Life…remodeled

Hanging around in the cloud…

Bread and Soup

The starter sat loosely covered in a plastic tub in a windowsill away from the cook stove.  The tub was good sized, and had once held cottage cheese in “Costco” quantities before it happened.  Tea colored water had risen to the top of the slightly fermented flour and water mixture.  Jeanne added a quarter cup of flour and the same amount of warm water, stirring it in to feed it.  After a few hours in the warm kitchen, the starter bubbled and expanded, and she fed it again.  When the starter had doubled in size, Jeanne  cranked the handle of the grain mill, slowly changing the red wheat berries into fine flour.   She ground six cups, resting for a few minutes between each cup.  Shylock begged to crank so she stood him on a chair and helped him crank until he tired of it, and went back to playing with his blocks in front of the cook stove.

She scooped about half of the starter into a large bowl, and added the fresh flour and warm water slowly, until it formed a large sticky ball.  Then she sprinkled flour on a cutting board, slapping the slightly gooey dough onto it.  She kneaded this mass for fifteen minutes, slowly adding flour onto the board, and letting the dough take it in as she pressed and folded.  Satisfied that the dough was developed, she rounded it up and put it back in the bowl, covered it with a clean moist towel, and set it near the stove to proof.

Unlike working with store bought yeast, the starter worked slowly.  The first proof took four hours, and Jeanne periodically used a spray bottle to re-moisten the towel.   She punched it down, pulled it out of the bowl, and shaped it into three long loaves, wrapping each in special cotton cloths imbued with flour.  She kept these french bread cloths in a precious zip lock bag under the rolling pin in the second drawer down.  Before, that drawer had held parchment paper, plastic wrap, foil, and wax paper.  Now, carefully recycled foil pieces, plastic bags, and bits of plastic wrap hid in the back of the drawer, only used when cloth or a container couldn’t be used.  Arly had a knack of flattening wrinkled foil with her fingernail, painstakingly smoothing it back out, but all of them were very careful with these things because they knew nobody would have any for barter again.

Choosing a good sized stock pot from the array of pots and pans that hung from the kitchen ceiling, Jeanne dropped a big venison hip bone into the pot, filled it with water, and set it on the surface of the cook stove to simmer.  After an hour or so, she added a little precious sea salt, pearl barley, dried peas (not designated for seed), and a bay leaf.

The loaves slowly expanded inside their wrappings while Jeanne started the soup and stoked the stove to bring the oven temperature up.   She removed the racks and leaned them against the wall behind the wood stove, keeping an eye on Shylock even though he knew they were hot.   She ground a little cracked corn in the mill into a coarse meal, then sprinkled a third of the meal onto a wide wooden paddle.  Carefully she unwrapped a loaf and placed it on the paddle.  She slashed three diagonals on the top with a serrated knife, opened the oven, and slid the loaf onto the oven floor.  Quickly she repeated the process for the other two until all three sat evenly spaced on the floor of the oven.  She took a half a cup of water and threw it on the side of the hot oven wall, where it made a lovely hiss and spattering sound as she hastily shut the oven door to keep the heat and humidity inside.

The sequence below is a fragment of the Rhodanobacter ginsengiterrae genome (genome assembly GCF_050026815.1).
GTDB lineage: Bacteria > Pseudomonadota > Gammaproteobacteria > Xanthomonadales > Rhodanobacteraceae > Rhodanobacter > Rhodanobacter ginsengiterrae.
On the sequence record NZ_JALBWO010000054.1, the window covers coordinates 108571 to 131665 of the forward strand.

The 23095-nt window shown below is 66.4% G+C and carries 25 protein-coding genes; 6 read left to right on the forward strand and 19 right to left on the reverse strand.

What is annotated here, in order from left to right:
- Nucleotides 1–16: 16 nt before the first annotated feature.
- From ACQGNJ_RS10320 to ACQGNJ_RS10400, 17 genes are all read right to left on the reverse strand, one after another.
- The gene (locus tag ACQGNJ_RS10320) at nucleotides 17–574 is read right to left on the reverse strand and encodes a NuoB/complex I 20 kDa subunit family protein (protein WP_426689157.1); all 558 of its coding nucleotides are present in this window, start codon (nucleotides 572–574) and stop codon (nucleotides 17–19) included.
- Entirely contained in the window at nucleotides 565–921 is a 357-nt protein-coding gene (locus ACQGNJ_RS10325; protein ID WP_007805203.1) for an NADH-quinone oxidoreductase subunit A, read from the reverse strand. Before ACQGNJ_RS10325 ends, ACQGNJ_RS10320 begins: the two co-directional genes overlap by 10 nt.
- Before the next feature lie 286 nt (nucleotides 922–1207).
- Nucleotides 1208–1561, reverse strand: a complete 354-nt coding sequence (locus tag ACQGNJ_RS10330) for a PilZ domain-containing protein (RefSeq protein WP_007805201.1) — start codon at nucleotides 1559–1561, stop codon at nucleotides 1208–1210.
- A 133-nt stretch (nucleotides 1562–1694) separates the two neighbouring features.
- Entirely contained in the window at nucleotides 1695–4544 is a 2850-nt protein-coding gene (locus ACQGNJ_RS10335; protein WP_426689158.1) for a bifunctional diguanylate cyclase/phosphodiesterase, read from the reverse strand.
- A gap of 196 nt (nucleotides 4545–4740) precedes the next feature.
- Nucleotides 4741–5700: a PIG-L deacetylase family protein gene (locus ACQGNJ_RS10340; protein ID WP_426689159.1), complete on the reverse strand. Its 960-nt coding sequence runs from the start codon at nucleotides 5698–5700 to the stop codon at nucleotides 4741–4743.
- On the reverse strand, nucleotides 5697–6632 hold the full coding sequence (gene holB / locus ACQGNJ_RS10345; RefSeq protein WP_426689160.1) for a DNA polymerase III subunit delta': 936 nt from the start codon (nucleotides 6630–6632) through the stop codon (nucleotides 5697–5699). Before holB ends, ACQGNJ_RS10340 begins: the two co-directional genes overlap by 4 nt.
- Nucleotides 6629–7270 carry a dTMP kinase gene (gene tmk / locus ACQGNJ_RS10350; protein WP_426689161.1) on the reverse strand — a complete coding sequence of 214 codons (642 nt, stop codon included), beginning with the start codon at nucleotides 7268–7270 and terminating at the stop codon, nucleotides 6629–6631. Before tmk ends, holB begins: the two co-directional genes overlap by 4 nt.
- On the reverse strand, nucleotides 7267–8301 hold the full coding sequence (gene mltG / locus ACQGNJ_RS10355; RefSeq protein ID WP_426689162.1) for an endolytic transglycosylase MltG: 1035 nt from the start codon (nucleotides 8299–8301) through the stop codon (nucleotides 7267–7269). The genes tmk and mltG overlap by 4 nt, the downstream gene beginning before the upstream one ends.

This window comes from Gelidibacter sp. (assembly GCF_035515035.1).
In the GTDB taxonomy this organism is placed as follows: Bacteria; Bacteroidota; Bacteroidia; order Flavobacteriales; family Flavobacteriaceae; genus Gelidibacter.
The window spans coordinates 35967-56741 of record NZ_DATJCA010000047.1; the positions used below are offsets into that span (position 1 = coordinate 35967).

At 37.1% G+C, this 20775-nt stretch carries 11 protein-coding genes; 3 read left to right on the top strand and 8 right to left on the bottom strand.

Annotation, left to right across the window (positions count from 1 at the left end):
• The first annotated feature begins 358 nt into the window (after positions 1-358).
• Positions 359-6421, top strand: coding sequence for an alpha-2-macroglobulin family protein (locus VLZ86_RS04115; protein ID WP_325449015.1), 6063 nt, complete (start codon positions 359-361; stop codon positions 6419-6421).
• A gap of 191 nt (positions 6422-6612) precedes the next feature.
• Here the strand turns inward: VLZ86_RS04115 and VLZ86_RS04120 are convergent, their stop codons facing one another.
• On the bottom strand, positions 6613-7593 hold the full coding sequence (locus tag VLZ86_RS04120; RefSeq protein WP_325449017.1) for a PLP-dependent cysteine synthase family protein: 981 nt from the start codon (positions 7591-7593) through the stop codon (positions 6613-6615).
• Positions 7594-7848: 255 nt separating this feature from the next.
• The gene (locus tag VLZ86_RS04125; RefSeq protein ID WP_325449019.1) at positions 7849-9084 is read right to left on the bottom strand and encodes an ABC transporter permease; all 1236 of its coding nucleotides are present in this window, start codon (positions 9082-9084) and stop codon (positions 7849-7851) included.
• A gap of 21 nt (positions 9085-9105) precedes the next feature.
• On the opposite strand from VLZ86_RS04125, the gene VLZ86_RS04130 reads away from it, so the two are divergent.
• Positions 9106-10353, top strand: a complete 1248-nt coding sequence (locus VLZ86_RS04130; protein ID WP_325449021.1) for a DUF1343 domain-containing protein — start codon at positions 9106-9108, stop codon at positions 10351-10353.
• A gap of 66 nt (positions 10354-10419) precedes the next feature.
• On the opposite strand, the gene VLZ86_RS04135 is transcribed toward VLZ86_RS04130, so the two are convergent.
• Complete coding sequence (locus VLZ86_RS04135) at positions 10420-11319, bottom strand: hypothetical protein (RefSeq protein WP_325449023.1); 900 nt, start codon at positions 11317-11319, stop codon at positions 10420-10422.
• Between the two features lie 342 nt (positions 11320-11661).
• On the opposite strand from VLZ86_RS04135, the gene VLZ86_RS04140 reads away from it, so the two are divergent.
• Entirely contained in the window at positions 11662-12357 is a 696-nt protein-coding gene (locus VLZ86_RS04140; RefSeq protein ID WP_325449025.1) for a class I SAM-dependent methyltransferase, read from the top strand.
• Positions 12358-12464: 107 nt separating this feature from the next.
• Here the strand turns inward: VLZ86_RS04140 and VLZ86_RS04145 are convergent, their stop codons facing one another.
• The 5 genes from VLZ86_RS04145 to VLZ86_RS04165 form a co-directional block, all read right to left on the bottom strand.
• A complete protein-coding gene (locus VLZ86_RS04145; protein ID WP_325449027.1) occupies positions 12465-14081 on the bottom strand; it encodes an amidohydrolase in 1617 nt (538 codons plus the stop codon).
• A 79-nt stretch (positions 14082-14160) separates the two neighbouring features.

The old white cook stove had no window to see into the oven, so she set a kitchen timer for fifteen minutes to remind her to throw more water in.  When the loaves had become a beautiful brown, she scooped them out one by one with the paddle and set them on racks on the counter to cool.  The whole house smelled of wonderful sourdough desem bread, and the aroma pulled Brian in from whatever he’d been doing outside.   He peeked into the soup pot, and added a couple of handfuls of home made noodles, dried zucchini, dried carrots, and some home canned Lima beans grown on a trellis in the greenhouse.  He took a wooden spoon and tasted the broth.  A smile spread under his beard and shaggy mustache, revealing slightly crooked teeth.  He added another pinch of salt, crunched up some hot peppers to substitute for black pepper.  Digging around in the big bottom cupboard he popped back up with an onion.  He set a skillet on the top of the stove to heat up while he diced it, then went into the front room to get a bulb of garlic from the braids that hung behind the flat screen TV.

The onions got happy with a little lard in the skillet, and soon had the minced garlic for company.  Finally, the whole joyous mixture went into the soup, and Brian added some dried thyme, sage, and basil, then chopped and added half a head of cabbage before putting the lid back on for a final half hour of simmering.

Advertisements

No comments yet»

Leave a Reply

Fill in your details below or click an icon to log in:

WordPress.com Logo

You are commenting using your WordPress.com account. Log Out / Change )

Twitter picture

You are commenting using your Twitter account. Log Out / Change )

Facebook photo

You are commenting using your Facebook account. Log Out / Change )

Google+ photo

You are commenting using your Google+ account. Log Out / Change )

Connecting to %s

%d bloggers like this: